3

I think there is a word that means something is presented or said without context, like a statement that appears random. "Leftfield statement" comes close, but I think there's something more concise.

Some people malapropriate "non sequitur" for meaning this. (I'm basically looking for the word that means what those people think "non sequitur" means.)

I'll give an example of what I would describe with the word we're looking for: Someone on Twitter posts the message: "Oh, not this again…” No context (e.g. in previous tweets), completely leftfield.

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    Can you give an example? – jsheeran Dec 6 '18 at 11:42
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    @Kris: "malapropism" is a term that means something different than the user thinks it does. The word I'm looking for describes something the user understands fully; it's the reader that's left in the dark. – Protector one Dec 6 '18 at 11:54
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    I'm not convinced that non sequitur is wrong here. Its literal meaning is "it does not follow", which perfectly describes the lack of context. Is your objection to it simply that it's also the name of a logical fallacy? – jsheeran Dec 6 '18 at 11:54
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    @jsheeran: A non sequitur requires previous statements… context. I'm looking for something that is completely detached from any context. – Protector one Dec 6 '18 at 12:07
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    The lack of any previous statements is the context in which the statement doesn't follow. – jsheeran Dec 6 '18 at 12:14
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A possible word choice here is impertinent.

https://en.m.wiktionary.org/wiki/impertinent

It’s a good starting point, because its meaning in English has shifted over time from irrelevant to insolent and now (partly) back to irrelevant again. As a result, it has picked up an impressive collection of synonyms.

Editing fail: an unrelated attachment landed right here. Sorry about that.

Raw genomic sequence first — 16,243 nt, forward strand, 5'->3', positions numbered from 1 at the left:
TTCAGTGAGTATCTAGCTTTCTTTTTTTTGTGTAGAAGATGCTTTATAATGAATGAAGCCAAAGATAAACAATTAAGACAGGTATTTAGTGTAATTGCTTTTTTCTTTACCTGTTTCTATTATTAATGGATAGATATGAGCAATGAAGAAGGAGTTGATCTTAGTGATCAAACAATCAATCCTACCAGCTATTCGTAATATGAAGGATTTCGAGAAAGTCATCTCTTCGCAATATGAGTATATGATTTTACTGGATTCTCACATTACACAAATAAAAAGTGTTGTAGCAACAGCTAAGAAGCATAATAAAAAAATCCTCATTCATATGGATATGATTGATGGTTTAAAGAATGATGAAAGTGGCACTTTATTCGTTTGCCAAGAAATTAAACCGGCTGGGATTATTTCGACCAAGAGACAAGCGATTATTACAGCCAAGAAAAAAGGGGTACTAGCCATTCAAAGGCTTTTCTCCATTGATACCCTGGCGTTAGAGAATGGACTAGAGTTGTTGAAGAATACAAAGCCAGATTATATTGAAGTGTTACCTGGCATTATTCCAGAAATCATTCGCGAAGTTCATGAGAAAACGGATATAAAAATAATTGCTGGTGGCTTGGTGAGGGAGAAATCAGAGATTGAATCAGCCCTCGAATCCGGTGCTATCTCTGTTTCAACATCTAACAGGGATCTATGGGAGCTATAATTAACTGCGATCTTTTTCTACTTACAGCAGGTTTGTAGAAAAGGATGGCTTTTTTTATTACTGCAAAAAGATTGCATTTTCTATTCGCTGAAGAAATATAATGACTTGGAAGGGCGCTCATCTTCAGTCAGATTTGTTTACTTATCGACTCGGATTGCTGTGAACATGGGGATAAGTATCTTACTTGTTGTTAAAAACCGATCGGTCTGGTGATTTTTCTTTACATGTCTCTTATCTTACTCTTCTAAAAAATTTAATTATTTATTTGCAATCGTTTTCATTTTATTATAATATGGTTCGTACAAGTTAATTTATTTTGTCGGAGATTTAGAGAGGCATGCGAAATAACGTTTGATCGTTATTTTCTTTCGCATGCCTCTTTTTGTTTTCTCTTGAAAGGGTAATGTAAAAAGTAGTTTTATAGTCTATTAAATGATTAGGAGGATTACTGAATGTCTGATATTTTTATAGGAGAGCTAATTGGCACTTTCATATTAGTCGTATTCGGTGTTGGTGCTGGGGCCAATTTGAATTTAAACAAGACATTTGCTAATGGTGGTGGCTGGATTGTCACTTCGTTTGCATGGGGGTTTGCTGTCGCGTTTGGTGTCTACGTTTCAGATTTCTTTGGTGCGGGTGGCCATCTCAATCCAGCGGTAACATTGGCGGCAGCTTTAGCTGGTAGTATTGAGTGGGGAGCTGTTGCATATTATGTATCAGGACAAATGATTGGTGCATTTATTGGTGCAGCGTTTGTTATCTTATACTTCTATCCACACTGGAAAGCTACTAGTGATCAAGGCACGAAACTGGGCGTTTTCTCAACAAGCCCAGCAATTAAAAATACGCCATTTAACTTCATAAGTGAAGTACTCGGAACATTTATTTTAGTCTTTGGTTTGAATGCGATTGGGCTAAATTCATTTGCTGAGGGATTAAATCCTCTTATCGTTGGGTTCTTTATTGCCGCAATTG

Thesaurus.com leans towards the insolent meaning, but from there you can broaden out to other words.

https://www.thesaurus.com/browse/impertinent

0

We don't know what this is referring to. The intention of holding the context back is forcing others to ask or attempting a dramatic reveal.

This is called "(playing) the pronoun game". It's not a standard expression yet, but common enough on the internet.

Using pronouns in dialogue to force other characters to ask for an explanation or conceal info

-- TVtropes

"playing the pronoun game" is when a character uses a pronoun such as "he" or "they" in place of a name forcing another character to ask "who?". Often used in films to give an excuse for exposition or as a cheap way to add mystery.

A: He's coming.

B: Who? Who's coming? You can't just say "he" and expect everyone to know who you're talking about. Don't play the pronoun game with me.

-- Urban Dictionary


Be advised that "the pronoun game" might also refer to the act of avoiding gender-specific pronouns like he or she in order to obscure personal information.

  • Interesting! I quite like it. – Protector one Dec 6 '18 at 20:10
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Two suggestions:

  1. Unrelated: meaning not related to what is being presented.
  2. Nonsensical: meaning not making sense in the current context.
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    Please note, the system has flagged your answer for deletion as "low-quality because of its length and content." An answer on this site is expected to be authoritative, detailed, and explain why it is correct; a four-word post is not quite enough. You can edit your answer to avoid deletion - for example, adding examples or published definitions for your proposed words, linked to the source. For further guidance, see How to Answer. :-) – Chappo Dec 6 '18 at 19:57
  • @Chappo: Both the words I suggested are very commonly used. I think the system is being dogmatic here by requiring someone to explain Unrelated and Nonsensical, and the why behind them. Anyways, does not need a lot of effort to make it happy. – displayName Dec 6 '18 at 20:10
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    Yes we're pedantic on this site: it's not a forum. The issue is not whether the words are commonly used, it's about ensuring your answer meets this site's expectations - in particular, showing why it's correct. Did you make up the definitions? [Looks like it, given the typo]. Is there a reason you can't expand on your answer? – Chappo Dec 6 '18 at 20:21

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